Merlin is the tool used for code completion, type querying, locating definitions etc for OCaml. In the past editors used it directly, but these days more often than not you’ll see it used indirectly - as part of OCaml-LSP.
Whether to use Merlin directly or OCaml-LSP is up to you and often depends mostly on whether your editor has better support for the former or the latter.
Visual Studio Code
This is the easiest editor to set up for OCaml. Just install the OCaml Platform extension (see README for instructions).
Vim or Neovim
Vim and neovim are relatively complex tools, and their configuration requires editing their
.vimrc file (in the case of Neovim, it’s
.config/nvim/init.vim on Linux).
If you use neovim, you can either use Merlin, which is OCaml’s main code-information tool,
which is a language server protocol wrapper on top of Merlin.
In order to just have basic Merlin support, all you need is to add this snippet to enable Merlin’s VIM plugin:
if executable('opam') let g:opamshare=substitute(system('opam var share'),'\n$','','''') if isdirectory(g:opamshare."/merlin/vim") execute "set rtp+=" . g:opamshare."/merlin/vim" endif endif
This approach has the advantage of loading the same plugin version as is available in Merlin via OPAM, preventing any mismatches.
:help merlin to find out the keybindings.
A completion engine, like
Ale, is recommended as well.
Neovim supports LSP servers natively. To add LSP support to Vim, you’ll need an extra addon.
To run Neovim with LSP support, the easiest way is to install nvim-lspconfig
and configure the necessary lines for ocaml-lsp support.
Make sure to install
ocaml-lsp via opam and you’re done.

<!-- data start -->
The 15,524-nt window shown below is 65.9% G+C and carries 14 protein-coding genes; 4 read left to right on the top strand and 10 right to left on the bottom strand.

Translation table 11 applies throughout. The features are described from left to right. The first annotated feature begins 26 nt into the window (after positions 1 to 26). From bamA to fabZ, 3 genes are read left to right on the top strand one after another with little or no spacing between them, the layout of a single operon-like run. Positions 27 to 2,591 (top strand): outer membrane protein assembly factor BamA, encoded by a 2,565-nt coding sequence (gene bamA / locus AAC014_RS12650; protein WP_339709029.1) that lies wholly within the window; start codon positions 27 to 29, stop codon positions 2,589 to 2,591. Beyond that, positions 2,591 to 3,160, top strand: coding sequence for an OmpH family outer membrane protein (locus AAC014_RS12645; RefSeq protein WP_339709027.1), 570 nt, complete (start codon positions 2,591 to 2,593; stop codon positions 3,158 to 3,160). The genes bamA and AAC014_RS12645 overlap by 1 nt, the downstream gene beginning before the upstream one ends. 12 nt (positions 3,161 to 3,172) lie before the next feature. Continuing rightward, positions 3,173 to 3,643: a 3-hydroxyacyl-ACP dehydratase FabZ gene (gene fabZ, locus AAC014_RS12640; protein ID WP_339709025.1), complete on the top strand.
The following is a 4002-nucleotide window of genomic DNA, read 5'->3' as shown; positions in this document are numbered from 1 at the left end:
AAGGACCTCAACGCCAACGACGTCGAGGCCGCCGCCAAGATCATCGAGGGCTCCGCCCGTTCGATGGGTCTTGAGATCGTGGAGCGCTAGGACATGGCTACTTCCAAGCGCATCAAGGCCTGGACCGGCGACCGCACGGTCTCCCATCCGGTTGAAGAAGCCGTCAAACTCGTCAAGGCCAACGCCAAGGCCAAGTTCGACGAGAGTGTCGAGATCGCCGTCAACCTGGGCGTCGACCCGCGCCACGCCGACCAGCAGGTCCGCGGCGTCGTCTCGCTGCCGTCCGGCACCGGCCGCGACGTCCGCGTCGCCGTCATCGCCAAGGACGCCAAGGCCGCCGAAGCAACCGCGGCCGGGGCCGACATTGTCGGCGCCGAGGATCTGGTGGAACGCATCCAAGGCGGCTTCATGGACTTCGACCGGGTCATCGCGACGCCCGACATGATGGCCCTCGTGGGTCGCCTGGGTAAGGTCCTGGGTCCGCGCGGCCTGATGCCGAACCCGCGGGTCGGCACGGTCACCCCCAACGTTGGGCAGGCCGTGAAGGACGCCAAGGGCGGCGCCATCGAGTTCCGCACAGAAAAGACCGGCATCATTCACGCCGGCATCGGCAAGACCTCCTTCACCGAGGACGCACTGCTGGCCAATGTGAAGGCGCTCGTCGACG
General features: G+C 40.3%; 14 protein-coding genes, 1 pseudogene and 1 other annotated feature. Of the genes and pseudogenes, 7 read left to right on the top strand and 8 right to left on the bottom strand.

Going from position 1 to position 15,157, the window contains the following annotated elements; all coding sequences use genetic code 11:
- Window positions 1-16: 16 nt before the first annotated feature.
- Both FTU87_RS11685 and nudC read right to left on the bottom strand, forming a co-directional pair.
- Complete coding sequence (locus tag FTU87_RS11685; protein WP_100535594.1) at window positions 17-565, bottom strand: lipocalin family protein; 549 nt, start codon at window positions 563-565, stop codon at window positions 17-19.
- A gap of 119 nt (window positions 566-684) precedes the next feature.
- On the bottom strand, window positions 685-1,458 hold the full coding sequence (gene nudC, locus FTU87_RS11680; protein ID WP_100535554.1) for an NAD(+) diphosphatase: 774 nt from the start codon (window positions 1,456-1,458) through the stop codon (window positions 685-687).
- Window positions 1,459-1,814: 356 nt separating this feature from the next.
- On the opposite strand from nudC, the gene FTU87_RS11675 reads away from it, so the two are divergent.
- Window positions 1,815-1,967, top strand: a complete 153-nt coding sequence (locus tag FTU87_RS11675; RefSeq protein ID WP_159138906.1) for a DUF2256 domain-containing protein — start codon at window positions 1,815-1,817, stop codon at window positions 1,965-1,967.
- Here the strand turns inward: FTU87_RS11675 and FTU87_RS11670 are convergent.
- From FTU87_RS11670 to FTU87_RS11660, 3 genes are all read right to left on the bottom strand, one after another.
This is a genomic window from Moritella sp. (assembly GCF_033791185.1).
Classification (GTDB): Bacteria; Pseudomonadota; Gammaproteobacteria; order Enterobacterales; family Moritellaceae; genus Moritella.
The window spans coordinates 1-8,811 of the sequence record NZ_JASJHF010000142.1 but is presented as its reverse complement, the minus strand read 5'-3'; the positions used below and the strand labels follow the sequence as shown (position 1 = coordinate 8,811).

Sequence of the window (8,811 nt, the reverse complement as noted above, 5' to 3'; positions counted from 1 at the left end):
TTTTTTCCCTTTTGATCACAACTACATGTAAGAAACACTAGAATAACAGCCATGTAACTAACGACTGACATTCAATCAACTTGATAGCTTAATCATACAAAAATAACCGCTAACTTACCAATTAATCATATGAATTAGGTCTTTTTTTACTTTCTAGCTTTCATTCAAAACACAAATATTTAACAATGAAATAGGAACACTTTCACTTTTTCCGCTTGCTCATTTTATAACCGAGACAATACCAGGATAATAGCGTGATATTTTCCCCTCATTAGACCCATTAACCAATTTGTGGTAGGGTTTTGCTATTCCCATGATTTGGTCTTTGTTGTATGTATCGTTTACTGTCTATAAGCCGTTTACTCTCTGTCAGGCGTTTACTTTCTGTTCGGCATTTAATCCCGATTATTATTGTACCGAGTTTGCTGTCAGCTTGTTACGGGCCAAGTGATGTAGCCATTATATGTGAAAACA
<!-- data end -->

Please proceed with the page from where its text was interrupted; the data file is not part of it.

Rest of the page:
Emacs and OCaml have a long history together and the support for OCaml in Emacs is truly excellent.
Install tooling libraries and the user-setup assitant with:
$ opam install user-setup merlin tuareg ocamlformat ocp-indent
Then run the user-setup installation:
$ opam user-setup install
Alternatively you can setup Emacs manually yourselves. You’ll still need to install Merlin from Opam first:
$ opam install merlin
Now it’s time for the actual configuration in Emacs. Here’s a minimal
init.el to get you started:
(require 'package) (add-to-list 'package-archives '("melpa" . "https://melpa.org/packages/") t) ;; keep the installed packages in .emacs.d (setq package-user-dir (expand-file-name "elpa" user-emacs-directory)) (package-initialize) ;; update the package metadata is the local cache is missing (unless package-archive-contents (package-refresh-contents)) (unless (package-installed-p 'use-package) (package-install 'use-package)) (require 'use-package) (setq use-package-verbose t) (use-package tuareg :ensure t :mode (("\\.ocamlinit\\'" . tuareg-mode))) (use-package dune :ensure t) ;; Merlin configuration (use-package merlin :ensure t :config (add-hook 'tuareg-mode-hook #'merlin-mode) (add-hook 'merlin-mode-hook #'company-mode) ;; we're using flycheck instead (setq merlin-error-after-save nil)) (use-package merlin-eldoc :ensure t :hook ((tuareg-mode) . merlin-eldoc-setup)) ;; This uses Merlin internally (use-package flycheck-ocaml :ensure t :config (flycheck-ocaml-setup))
Now you’ll have everything you’d expect from an OCaml IDE within the comfort of your Emacs. All those packages have good documentation, that you’re encouraged to check out. In particular you might find those resources very useful:
If you’re into utop you can also setup some integration with it like this:
;; utop configuration (use-package utop :ensure t :config (add-hook 'tuareg-mode-hook #'utop-minor-mode))
Note that this will shadow the keybinding for starting/switching to the toplevel in
tuareg-mode, which is intentional.
Emacs LSP Support
Emacs has great support for LSP and can be used directly with OCaml-LSP. Emacs has two LSP modes:
- lsp-mode: Very feature-rich with many bells and whistles.
- eglot: A more spartan mode for the people who value minimalism.
Both are great and support OCaml. If you’re into LSP you should check them out.